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Introduction Of Modern Problems Into Beginning Mechanics Curricula

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Conference

2008 Annual Conference & Exposition

Location

Pittsburgh, Pennsylvania

Publication Date

June 22, 2008

Start Date

June 22, 2008

End Date

June 25, 2008

ISSN

2153-5965

Conference Session

Mechanics of Materials

Tagged Division

Mechanical Engineering

Page Count

14

Page Numbers

13.809.1 - 13.809.14

Permanent URL

https://peer.asee.org/3111

Download Count

18

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Paper Authors

biography

Arnaldo Mazzei Kettering University

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ARNALDO MAZZEI is an Associate Professor of Mechanical Engineering at Kettering University. He received his Ph.D. in Mechanical Engineering from the University of Michigan in 1998. He specializes in dynamics and vibrations of mechanical systems and stability of drivetrains with universal joints. His current work relates to modal analysis, stability of drivetrains, finite element analysis and CAE. He is a member of ASME, ASEE and SEM.

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biography

Richard Scott University of Michigan

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RICHARD A. SCOTT received his Ph.D. in Engineering Science from The California Institute of Technology. He is a Professor of Mechanical Engineering at the University of Michigan, Ann Arbor. He has obtained a teaching award from the College of Engineering and was selected as professor of the semester four times by the local chapter of Pi-Tau-Sigma.

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Abstract
NOTE: The first page of text has been automatically extracted and included below in lieu of an abstract

Introduction of modern problems into beginning mechanics curricula Abstract

Nowadays, in the context of smart materials, spatially varying material properties (such as occurs in functionally graded materials) are being investigated. Also, structures with varying cross- sectional areas have been studied with a view towards shape optimization. Up to now such problems have not been introduced into beginning and intermediate mechanics courses because they involve differential equations with variable coefficients which typically do not have analytic solutions. Also non-linear effects are precluded because of the lack of analytical solutions. However these problems can readily be handled using numerical ODE solvers, such as in MAPLE®. Students exposure to such problems could considerably enrich their knowledge and understanding. Moreover, the process aids in the goal of integrating computation throughout the curriculum. Here two classes of statics problems are presented, namely: (i) the effect of Young’s Modulus variation on the end deflection of an axially loaded rod and (ii) of all the rod shapes with exponentially varying cross-sectional areas, with all rods having the same volume, which one leads to the minimum end deflection under axial load. A more traditional case dealing with dynamics is also presented, namely: the solution of a non-linear problem involving the effects of friction on the velocity and reactions on a bead sliding on a rough circular vertical track.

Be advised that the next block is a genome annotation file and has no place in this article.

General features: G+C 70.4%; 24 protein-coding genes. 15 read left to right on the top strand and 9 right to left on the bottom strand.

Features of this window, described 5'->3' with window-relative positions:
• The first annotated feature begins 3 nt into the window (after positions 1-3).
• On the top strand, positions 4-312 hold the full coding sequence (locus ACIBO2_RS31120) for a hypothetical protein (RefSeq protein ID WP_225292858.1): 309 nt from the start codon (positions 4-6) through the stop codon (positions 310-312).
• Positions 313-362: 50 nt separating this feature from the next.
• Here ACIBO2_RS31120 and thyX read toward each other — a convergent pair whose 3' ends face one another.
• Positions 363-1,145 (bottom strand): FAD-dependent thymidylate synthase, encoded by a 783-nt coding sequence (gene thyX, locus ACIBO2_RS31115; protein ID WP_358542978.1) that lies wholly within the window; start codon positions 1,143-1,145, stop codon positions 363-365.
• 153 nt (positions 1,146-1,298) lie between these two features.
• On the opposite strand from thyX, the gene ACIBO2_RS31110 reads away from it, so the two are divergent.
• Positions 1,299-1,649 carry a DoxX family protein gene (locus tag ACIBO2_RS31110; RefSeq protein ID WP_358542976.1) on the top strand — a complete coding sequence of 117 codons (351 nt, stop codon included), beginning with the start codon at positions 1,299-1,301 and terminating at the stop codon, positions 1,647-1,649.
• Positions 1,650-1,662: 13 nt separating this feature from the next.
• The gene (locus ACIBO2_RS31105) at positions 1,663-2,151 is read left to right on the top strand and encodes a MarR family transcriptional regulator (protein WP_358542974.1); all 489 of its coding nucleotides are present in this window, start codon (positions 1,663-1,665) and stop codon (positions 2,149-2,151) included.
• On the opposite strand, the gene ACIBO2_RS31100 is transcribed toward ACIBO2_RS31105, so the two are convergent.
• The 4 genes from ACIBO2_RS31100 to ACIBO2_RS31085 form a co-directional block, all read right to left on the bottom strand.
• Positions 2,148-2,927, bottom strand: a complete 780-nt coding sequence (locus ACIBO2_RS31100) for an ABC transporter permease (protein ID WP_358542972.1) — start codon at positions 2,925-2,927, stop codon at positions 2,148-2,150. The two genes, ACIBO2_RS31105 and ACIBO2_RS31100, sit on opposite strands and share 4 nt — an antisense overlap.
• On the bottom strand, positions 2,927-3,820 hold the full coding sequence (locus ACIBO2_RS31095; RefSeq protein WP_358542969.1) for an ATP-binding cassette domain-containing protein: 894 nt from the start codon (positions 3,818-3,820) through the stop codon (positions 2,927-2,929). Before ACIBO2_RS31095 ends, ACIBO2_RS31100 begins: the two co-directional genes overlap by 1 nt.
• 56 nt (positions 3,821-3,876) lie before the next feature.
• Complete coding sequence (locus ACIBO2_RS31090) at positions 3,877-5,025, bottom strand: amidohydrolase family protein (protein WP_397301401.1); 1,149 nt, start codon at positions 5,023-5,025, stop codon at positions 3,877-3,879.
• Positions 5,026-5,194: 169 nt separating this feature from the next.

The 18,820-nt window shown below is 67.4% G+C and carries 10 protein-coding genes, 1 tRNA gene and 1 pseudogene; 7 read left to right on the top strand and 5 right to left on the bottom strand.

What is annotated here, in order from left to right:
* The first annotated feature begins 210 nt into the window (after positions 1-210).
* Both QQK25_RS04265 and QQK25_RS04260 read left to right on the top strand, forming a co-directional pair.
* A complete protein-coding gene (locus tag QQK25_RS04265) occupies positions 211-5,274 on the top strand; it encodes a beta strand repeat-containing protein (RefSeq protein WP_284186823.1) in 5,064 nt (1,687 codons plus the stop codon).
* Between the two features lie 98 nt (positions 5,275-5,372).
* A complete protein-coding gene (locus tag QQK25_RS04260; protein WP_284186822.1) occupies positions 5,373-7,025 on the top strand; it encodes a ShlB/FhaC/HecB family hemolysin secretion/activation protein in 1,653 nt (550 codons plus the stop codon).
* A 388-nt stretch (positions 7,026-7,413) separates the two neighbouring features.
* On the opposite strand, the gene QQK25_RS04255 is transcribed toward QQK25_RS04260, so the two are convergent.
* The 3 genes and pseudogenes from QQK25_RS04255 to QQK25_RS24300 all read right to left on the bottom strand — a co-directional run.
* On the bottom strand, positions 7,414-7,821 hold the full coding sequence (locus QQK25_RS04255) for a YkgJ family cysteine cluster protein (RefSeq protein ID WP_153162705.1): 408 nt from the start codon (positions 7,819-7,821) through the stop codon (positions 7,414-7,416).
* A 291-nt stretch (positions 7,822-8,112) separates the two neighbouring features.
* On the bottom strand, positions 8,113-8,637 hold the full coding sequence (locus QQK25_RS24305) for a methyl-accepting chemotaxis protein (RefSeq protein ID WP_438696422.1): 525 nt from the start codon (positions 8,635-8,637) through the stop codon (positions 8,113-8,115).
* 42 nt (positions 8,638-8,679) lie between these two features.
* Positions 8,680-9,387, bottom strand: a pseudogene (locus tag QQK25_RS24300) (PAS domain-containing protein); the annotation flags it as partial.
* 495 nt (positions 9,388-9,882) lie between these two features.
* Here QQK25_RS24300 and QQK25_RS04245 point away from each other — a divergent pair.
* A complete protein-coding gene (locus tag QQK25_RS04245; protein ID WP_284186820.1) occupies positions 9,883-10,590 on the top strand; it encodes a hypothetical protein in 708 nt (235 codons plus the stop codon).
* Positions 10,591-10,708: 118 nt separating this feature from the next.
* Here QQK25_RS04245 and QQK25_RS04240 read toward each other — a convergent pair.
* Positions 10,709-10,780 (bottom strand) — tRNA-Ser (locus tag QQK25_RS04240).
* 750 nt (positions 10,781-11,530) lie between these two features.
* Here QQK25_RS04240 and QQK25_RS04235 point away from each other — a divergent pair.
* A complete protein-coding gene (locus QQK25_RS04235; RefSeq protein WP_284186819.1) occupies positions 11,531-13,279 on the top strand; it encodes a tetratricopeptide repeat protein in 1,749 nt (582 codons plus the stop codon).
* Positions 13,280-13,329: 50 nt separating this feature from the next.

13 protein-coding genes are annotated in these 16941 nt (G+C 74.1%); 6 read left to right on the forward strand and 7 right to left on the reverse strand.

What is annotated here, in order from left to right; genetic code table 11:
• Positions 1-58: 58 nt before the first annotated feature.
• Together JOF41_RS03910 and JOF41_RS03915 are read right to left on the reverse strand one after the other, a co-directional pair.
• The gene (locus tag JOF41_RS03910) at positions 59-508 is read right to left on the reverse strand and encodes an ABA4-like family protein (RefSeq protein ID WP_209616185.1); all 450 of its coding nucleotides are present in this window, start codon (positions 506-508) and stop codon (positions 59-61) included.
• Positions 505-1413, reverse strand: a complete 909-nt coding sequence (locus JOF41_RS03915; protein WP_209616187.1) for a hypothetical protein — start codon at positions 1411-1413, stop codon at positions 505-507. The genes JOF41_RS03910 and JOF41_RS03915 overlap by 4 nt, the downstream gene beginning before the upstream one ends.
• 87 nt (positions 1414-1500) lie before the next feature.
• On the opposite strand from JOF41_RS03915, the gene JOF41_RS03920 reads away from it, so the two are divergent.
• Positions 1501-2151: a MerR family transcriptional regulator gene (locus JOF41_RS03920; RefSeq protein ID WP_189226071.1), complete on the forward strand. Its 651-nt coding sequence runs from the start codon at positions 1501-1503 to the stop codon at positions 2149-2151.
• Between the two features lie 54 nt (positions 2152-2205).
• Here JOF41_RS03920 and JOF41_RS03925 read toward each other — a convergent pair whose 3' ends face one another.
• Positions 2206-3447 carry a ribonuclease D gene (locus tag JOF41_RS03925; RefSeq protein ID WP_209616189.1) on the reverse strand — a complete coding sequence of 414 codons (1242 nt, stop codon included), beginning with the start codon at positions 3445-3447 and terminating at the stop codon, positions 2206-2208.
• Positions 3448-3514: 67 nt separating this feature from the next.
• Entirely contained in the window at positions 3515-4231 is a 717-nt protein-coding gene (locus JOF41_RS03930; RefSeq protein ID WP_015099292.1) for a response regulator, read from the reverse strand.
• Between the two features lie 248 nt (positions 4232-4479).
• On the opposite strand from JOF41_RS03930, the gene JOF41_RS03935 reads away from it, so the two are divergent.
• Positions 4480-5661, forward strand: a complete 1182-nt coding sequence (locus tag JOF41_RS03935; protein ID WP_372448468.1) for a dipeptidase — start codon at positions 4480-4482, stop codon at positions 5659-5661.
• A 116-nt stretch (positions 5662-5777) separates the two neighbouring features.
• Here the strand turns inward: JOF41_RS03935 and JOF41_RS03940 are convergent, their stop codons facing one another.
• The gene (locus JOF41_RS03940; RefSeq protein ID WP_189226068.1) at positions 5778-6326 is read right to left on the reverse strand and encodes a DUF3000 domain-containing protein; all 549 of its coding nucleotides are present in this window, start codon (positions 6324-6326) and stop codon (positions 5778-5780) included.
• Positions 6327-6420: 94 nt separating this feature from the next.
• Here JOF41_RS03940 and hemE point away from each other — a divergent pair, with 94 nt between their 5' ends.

Introduction

This work is a third in a series [1], [2] aimed at extending basic knowledge, and improving understanding, in introductory mechanical courses. Moreover, it aids in an ABET goal of integrating computer usage throughout the curricula. Several problems dealing with strength of materials are discussed. The first involves spatially varying material properties (such as occurs in functionally graded materials (FGM) [3]). The effect of Young’s Modulus variation on the end deflection of an axially loaded rod is given. The second problem involves structures with varying cross-sectional areas with a view towards shape optimization. The question posed is: of all the rod shapes with exponentially varying cross-sectional areas, with all rods having the same volume, which one leads to the minimum end deflection when the rod is axially loaded. Up to now such problems have not been introduced into introductory mechanics courses because they involve differential equations with variable coefficients which typically do not have analytic solutions. However these problems can readily be handled using a finite difference scheme such as in MAPLE® (MATLAB® or other packages could also be used). The students should be aware of the nature of finite difference schemes. A simple illustrative example is given in reference [1]. A final study deals with the solution of a dynamics non-linear problem involving a bead sliding on a rough vertical track. Non-linear problems typically do not have analytic solutions and numerical methods are used. The effects of friction on the velocity and normal reactions are given.

Mazzei, A., & Scott, R. (2008, June), Introduction Of Modern Problems Into Beginning Mechanics Curricula Paper presented at 2008 Annual Conference & Exposition, Pittsburgh, Pennsylvania. https://peer.asee.org/3111

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